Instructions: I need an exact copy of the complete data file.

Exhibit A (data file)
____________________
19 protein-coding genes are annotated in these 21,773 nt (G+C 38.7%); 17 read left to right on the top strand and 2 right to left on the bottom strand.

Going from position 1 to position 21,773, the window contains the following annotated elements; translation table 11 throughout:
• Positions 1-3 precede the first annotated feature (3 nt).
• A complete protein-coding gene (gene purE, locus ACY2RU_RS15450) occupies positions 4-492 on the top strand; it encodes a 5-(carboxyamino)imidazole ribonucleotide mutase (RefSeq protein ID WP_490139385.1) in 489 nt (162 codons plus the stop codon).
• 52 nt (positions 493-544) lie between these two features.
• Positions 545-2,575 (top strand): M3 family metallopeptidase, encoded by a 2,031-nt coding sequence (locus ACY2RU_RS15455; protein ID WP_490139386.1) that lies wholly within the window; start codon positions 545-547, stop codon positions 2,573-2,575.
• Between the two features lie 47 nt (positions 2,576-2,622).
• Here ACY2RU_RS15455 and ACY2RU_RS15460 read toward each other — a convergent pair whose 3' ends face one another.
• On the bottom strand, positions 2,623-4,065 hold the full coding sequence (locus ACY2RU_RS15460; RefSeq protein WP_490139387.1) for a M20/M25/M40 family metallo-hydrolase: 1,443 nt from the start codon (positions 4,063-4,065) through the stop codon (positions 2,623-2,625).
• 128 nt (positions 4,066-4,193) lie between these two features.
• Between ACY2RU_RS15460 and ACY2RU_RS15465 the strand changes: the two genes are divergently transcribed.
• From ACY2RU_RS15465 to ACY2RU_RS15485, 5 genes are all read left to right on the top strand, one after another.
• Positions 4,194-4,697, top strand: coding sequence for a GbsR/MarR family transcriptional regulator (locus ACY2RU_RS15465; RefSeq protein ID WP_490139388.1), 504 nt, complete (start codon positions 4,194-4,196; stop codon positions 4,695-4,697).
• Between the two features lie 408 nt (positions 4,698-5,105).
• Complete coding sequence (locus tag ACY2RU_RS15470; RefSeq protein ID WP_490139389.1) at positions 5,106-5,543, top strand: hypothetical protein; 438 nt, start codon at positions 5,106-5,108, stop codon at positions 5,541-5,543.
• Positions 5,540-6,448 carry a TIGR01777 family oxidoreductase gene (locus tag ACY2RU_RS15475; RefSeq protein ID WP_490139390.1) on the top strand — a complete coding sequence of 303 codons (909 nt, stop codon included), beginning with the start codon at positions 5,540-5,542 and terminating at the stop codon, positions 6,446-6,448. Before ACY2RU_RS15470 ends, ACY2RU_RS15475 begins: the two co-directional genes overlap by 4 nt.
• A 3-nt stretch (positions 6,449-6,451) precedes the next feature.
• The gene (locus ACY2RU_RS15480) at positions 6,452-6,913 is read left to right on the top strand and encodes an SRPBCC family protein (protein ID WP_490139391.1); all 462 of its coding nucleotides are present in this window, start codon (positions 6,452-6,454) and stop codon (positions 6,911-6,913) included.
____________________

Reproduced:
19 protein-coding genes are annotated in these 21,773 nt (G+C 38.7%); 17 read left to right on the top strand and 2 right to left on the bottom strand.

Going from position 1 to position 21,773, the window contains the following annotated elements; translation table 11 throughout:
• Positions 1-3 precede the first annotated feature (3 nt).
• A complete protein-coding gene (gene purE, locus ACY2RU_RS15450) occupies positions 4-492 on the top strand; it encodes a 5-(carboxyamino)imidazole ribonucleotide mutase (RefSeq protein ID WP_490139385.1) in 489 nt (162 codons plus the stop codon).
• 52 nt (positions 493-544) lie between these two features.
• Positions 545-2,575 (top strand): M3 family metallopeptidase, encoded by a 2,031-nt coding sequence (locus ACY2RU_RS15455; protein ID WP_490139386.1) that lies wholly within the window; start codon positions 545-547, stop codon positions 2,573-2,575.
• Between the two features lie 47 nt (positions 2,576-2,622).
• Here ACY2RU_RS15455 and ACY2RU_RS15460 read toward each other — a convergent pair whose 3' ends face one another.
• On the bottom strand, positions 2,623-4,065 hold the full coding sequence (locus ACY2RU_RS15460; RefSeq protein WP_490139387.1) for a M20/M25/M40 family metallo-hydrolase: 1,443 nt from the start codon (positions 4,063-4,065) through the stop codon (positions 2,623-2,625).
• 128 nt (positions 4,066-4,193) lie between these two features.
• Between ACY2RU_RS15460 and ACY2RU_RS15465 the strand changes: the two genes are divergently transcribed.
• From ACY2RU_RS15465 to ACY2RU_RS15485, 5 genes are all read left to right on the top strand, one after another.
• Positions 4,194-4,697, top strand: coding sequence for a GbsR/MarR family transcriptional regulator (locus ACY2RU_RS15465; RefSeq protein ID WP_490139388.1), 504 nt, complete (start codon positions 4,194-4,196; stop codon positions 4,695-4,697).
• Between the two features lie 408 nt (positions 4,698-5,105).
• Complete coding sequence (locus tag ACY2RU_RS15470; RefSeq protein ID WP_490139389.1) at positions 5,106-5,543, top strand: hypothetical protein; 438 nt, start codon at positions 5,106-5,108, stop codon at positions 5,541-5,543.
• Positions 5,540-6,448 carry a TIGR01777 family oxidoreductase gene (locus tag ACY2RU_RS15475; RefSeq protein ID WP_490139390.1) on the top strand — a complete coding sequence of 303 codons (909 nt, stop codon included), beginning with the start codon at positions 5,540-5,542 and terminating at the stop codon, positions 6,446-6,448. Before ACY2RU_RS15470 ends, ACY2RU_RS15475 begins: the two co-directional genes overlap by 4 nt.
• A 3-nt stretch (positions 6,449-6,451) precedes the next feature.
• The gene (locus ACY2RU_RS15480) at positions 6,452-6,913 is read left to right on the top strand and encodes an SRPBCC family protein (protein ID WP_490139391.1); all 462 of its coding nucleotides are present in this window, start codon (positions 6,452-6,454) and stop codon (positions 6,911-6,913) included.